The Hue-Man Bookstore has a long and detailed history. Marva Allen is the current owner of the online bookstore, and a former co-owner of the infamous store that, when it was in Harlem, was regarded as one of the top Black bookstores in the country. Despite having hosted the likes of everyone from Toni Morrison to Alicia Keys, the physical store closed in 2012. But rather than give up, Allen decided to move online, and now Hue-Man continues to bring a vast array of books for and about Black people to your doorstep. The store still does pop-up events in Harlem for new and established authors to sign and sell books, so as long as there are those willing to support Black authors stores like Hue-Man will be around to support them.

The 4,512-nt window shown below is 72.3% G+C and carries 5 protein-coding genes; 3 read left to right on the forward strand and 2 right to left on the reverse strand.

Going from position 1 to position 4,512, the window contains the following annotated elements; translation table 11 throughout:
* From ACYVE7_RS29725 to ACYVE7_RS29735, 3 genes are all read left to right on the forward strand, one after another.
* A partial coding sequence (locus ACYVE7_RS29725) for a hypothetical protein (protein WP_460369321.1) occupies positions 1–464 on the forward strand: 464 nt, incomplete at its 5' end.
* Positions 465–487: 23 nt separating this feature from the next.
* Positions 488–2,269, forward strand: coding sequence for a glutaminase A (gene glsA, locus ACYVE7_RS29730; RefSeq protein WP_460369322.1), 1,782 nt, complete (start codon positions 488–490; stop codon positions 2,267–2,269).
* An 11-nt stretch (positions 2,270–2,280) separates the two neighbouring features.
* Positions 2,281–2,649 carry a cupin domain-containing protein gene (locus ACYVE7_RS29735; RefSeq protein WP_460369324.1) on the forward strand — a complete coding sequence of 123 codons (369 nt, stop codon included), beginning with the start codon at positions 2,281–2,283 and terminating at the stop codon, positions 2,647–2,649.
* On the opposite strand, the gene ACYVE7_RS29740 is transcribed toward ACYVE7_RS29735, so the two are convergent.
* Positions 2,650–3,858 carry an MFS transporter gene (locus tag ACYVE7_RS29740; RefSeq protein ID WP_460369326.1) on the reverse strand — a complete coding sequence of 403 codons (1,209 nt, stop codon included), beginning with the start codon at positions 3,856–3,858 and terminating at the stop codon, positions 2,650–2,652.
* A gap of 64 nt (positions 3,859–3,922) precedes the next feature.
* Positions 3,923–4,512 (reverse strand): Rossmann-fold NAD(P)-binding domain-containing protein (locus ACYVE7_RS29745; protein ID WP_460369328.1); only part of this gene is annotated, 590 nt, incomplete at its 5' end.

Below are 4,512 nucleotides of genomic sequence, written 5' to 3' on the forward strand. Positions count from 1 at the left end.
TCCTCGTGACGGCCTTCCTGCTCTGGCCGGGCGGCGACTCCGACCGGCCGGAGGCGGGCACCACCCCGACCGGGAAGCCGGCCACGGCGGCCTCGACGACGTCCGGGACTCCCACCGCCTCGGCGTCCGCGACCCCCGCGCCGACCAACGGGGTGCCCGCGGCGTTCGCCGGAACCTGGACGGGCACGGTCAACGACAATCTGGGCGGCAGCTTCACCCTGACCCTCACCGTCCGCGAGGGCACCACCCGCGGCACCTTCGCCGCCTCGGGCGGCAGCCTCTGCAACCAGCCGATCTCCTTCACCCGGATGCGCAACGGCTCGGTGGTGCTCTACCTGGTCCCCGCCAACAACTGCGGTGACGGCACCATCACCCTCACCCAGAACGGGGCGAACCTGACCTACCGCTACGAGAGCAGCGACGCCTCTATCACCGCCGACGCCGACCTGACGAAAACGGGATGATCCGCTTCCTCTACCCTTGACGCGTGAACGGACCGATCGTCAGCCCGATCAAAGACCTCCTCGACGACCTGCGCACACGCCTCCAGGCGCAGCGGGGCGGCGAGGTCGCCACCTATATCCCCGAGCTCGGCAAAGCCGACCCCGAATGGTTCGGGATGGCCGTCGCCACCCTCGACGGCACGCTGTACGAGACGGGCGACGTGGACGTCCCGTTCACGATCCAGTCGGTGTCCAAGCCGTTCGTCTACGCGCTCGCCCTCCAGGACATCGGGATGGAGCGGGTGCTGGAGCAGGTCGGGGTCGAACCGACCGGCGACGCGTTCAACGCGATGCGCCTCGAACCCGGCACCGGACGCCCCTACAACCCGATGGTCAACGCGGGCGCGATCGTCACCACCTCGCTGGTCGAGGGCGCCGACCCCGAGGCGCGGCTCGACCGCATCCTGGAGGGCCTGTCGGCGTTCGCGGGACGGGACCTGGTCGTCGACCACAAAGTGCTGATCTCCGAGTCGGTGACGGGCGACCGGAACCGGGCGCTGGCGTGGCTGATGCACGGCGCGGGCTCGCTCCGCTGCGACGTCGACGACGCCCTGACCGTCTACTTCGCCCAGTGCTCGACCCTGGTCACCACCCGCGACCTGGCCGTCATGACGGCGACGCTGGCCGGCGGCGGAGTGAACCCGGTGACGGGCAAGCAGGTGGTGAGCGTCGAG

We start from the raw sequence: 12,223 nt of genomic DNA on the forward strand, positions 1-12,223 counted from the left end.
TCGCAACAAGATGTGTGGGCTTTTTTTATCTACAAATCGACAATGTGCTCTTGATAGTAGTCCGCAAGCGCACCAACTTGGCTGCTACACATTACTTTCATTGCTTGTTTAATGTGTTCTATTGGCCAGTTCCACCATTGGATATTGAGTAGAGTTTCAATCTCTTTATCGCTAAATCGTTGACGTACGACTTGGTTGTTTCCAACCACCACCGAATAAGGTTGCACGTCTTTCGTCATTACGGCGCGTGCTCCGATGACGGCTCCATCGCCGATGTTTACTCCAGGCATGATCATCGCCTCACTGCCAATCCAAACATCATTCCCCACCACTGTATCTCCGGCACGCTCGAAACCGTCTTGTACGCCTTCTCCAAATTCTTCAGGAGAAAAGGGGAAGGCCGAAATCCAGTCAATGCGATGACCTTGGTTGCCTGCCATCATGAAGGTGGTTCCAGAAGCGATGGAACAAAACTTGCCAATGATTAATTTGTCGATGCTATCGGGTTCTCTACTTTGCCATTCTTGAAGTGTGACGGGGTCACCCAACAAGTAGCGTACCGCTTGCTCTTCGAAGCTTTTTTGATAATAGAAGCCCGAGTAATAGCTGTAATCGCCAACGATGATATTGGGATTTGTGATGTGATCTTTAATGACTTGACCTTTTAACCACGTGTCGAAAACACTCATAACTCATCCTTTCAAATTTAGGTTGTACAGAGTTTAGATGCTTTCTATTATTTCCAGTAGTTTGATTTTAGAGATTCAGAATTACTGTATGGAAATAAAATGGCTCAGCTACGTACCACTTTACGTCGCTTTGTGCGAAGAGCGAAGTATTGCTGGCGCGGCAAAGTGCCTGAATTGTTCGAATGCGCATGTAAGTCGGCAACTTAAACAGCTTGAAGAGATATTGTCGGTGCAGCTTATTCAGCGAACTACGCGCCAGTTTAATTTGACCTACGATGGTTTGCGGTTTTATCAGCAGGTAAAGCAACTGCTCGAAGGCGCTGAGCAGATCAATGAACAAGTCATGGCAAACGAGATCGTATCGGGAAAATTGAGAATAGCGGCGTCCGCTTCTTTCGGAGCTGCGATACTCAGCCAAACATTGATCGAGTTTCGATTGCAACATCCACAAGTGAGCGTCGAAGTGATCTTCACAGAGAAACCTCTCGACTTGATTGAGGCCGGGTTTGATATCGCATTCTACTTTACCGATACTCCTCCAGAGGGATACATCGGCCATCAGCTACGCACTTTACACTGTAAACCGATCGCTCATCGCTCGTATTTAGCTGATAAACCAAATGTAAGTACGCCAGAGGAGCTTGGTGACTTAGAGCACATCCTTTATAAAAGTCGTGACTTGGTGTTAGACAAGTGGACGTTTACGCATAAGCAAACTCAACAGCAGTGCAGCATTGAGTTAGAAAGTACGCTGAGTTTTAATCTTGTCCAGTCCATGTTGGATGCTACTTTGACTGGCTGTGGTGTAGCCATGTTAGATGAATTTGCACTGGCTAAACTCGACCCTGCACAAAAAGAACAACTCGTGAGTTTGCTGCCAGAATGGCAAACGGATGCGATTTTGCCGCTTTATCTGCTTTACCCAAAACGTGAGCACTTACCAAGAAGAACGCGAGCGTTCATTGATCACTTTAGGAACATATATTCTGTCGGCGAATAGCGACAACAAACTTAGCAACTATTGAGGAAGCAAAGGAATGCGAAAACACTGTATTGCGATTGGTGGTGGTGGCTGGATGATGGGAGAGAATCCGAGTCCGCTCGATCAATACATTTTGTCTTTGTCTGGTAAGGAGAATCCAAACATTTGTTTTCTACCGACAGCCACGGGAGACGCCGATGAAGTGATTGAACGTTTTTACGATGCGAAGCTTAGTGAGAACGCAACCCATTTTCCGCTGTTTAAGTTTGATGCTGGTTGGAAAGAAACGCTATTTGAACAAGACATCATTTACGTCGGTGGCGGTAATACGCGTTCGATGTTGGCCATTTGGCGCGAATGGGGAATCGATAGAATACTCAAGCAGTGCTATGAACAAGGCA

Last but certainly not least is a service that could likely encompass all the others under this spotlight. Ujamaa Box is a monthly subscription service that introduces you to various Black owned businesses by sending you a...well...box of their products. Founder Ebony Costain was inspired by her entrepreneur parents and one family's journey to buy Black for one year to create a service that makes learning about and supporting Black businesses a little easier. Each month you'll get several different products tailored towards your interests so that you can expose yourself to the many large and small Black owned businesses in the world. Considering that the service takes its name from the Kwanzaa principle on "Cooperative Economics" and that it supports dozens of other businesses, this new service is a welcome addition to the list of notable Black businesses.